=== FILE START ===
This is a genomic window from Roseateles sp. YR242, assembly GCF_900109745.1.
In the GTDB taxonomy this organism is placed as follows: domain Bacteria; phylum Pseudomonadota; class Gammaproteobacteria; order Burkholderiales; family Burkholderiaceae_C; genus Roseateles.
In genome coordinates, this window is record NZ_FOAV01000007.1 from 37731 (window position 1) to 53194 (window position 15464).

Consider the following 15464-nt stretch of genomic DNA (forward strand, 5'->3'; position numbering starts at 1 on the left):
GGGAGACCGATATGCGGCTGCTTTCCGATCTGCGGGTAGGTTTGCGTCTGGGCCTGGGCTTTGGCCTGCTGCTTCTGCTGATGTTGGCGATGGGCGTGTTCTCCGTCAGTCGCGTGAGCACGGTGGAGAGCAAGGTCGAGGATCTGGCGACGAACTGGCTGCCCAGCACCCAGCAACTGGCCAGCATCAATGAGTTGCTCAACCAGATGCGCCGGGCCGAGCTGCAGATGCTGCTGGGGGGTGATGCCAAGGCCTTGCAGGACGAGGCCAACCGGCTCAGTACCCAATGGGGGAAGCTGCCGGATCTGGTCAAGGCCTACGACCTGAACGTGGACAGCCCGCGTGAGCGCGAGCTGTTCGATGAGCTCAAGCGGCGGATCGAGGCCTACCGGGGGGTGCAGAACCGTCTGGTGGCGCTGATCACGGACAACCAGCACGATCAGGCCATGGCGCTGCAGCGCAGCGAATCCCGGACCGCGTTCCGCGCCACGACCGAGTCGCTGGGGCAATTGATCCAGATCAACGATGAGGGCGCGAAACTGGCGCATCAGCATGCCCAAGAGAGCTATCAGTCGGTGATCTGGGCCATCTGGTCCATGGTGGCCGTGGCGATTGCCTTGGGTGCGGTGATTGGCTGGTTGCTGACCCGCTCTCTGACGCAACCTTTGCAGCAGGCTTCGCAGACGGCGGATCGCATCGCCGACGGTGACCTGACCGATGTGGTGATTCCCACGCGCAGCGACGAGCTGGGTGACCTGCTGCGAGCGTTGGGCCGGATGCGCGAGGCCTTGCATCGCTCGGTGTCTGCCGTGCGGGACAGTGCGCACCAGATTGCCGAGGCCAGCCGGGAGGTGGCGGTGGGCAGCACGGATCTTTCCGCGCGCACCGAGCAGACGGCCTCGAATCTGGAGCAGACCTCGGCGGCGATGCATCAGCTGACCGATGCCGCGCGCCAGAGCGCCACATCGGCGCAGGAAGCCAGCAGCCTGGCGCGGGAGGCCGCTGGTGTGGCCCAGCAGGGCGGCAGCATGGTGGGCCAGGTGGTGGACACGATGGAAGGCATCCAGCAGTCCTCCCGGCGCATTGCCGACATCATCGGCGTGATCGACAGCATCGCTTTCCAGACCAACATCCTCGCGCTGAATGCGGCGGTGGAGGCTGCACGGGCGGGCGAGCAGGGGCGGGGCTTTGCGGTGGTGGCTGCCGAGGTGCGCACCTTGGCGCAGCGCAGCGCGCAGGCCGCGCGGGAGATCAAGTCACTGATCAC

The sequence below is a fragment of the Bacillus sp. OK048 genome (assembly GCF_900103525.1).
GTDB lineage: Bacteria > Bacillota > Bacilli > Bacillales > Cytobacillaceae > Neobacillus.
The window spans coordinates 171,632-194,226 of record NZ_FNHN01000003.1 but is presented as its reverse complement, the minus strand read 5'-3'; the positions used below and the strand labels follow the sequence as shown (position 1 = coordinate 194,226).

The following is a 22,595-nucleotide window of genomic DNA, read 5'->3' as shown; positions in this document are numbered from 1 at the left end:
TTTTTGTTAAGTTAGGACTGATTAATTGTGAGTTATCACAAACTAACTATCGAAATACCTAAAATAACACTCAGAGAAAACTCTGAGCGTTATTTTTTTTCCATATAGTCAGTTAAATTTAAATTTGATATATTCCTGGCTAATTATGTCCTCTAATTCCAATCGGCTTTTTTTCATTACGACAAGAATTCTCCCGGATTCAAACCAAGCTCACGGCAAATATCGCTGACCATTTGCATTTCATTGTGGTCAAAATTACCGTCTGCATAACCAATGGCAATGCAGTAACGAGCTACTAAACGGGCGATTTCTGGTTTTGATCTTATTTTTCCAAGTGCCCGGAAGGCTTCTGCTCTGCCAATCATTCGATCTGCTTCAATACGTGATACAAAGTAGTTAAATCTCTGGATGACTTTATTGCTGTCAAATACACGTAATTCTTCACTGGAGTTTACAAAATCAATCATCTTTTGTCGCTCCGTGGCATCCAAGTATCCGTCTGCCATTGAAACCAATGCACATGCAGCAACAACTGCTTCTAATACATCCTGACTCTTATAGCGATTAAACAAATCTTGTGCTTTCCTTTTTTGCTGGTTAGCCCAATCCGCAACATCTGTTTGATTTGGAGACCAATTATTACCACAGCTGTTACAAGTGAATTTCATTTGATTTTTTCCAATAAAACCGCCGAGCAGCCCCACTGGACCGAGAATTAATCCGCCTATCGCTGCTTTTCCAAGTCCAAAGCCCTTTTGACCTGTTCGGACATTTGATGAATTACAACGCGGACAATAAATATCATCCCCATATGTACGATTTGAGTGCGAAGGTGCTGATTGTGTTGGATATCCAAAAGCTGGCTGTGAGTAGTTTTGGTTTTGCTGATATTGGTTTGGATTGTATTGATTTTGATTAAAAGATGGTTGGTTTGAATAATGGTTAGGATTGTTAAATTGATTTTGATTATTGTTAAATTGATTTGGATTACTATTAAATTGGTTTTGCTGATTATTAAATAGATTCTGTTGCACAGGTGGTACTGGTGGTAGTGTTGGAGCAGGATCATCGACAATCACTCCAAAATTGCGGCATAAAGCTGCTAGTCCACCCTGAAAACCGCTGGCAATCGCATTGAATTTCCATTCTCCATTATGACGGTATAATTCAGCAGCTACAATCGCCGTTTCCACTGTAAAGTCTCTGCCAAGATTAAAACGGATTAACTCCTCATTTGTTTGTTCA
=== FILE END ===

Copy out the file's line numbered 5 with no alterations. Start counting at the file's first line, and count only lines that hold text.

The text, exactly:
GGGAGACCGATATGCGGCTGCTTTCCGATCTGCGGGTAGGTTTGCGTCTGGGCCTGGGCTTTGGCCTGCTGCTTCTGCTGATGTTGGCGATGGGCGTGTTCTCCGTCAGTCGCGTGAGCACGGTGGAGAGCAAGGTCGAGGATCTGGCGACGAACTGGCTGCCCAGCACCCAGCAACTGGCCAGCATCAATGAGTTGCTCAACCAGATGCGCCGGGCCGAGCTGCAGATGCTGCTGGGGGGTGATGCCAAGGCCTTGCAGGACGAGGCCAACCGGCTCAGTACCCAATGGGGGAAGCTGCCGGATCTGGTCAAGGCCTACGACCTGAACGTGGACAGCCCGCGTGAGCGCGAGCTGTTCGATGAGCTCAAGCGGCGGATCGAGGCCTACCGGGGGGTGCAGAACCGTCTGGTGGCGCTGATCACGGACAACCAGCACGATCAGGCCATGGCGCTGCAGCGCAGCGAATCCCGGACCGCGTTCCGCGCCACGACCGAGTCGCTGGGGCAATTGATCCAGATCAACGATGAGGGCGCGAAACTGGCGCATCAGCATGCCCAAGAGAGCTATCAGTCGGTGATCTGGGCCATCTGGTCCATGGTGGCCGTGGCGATTGCCTTGGGTGCGGTGATTGGCTGGTTGCTGACCCGCTCTCTGACGCAACCTTTGCAGCAGGCTTCGCAGACGGCGGATCGCATCGCCGACGGTGACCTGACCGATGTGGTGATTCCCACGCGCAGCGACGAGCTGGGTGACCTGCTGCGAGCGTTGGGCCGGATGCGCGAGGCCTTGCATCGCTCGGTGTCTGCCGTGCGGGACAGTGCGCACCAGATTGCCGAGGCCAGCCGGGAGGTGGCGGTGGGCAGCACGGATCTTTCCGCGCGCACCGAGCAGACGGCCTCGAATCTGGAGCAGACCTCGGCGGCGATGCATCAGCTGACCGATGCCGCGCGCCAGAGCGCCACATCGGCGCAGGAAGCCAGCAGCCTGGCGCGGGAGGCCGCTGGTGTGGCCCAGCAGGGCGGCAGCATGGTGGGCCAGGTGGTGGACACGATGGAAGGCATCCAGCAGTCCTCCCGGCGCATTGCCGACATCATCGGCGTGATCGACAGCATCGCTTTCCAGACCAACATCCTCGCGCTGAATGCGGCGGTGGAGGCTGCACGGGCGGGCGAGCAGGGGCGGGGCTTTGCGGTGGTGGCTGCCGAGGTGCGCACCTTGGCGCAGCGCAGCGCGCAGGCCGCGCGGGAGATCAAGTCACTGATCAC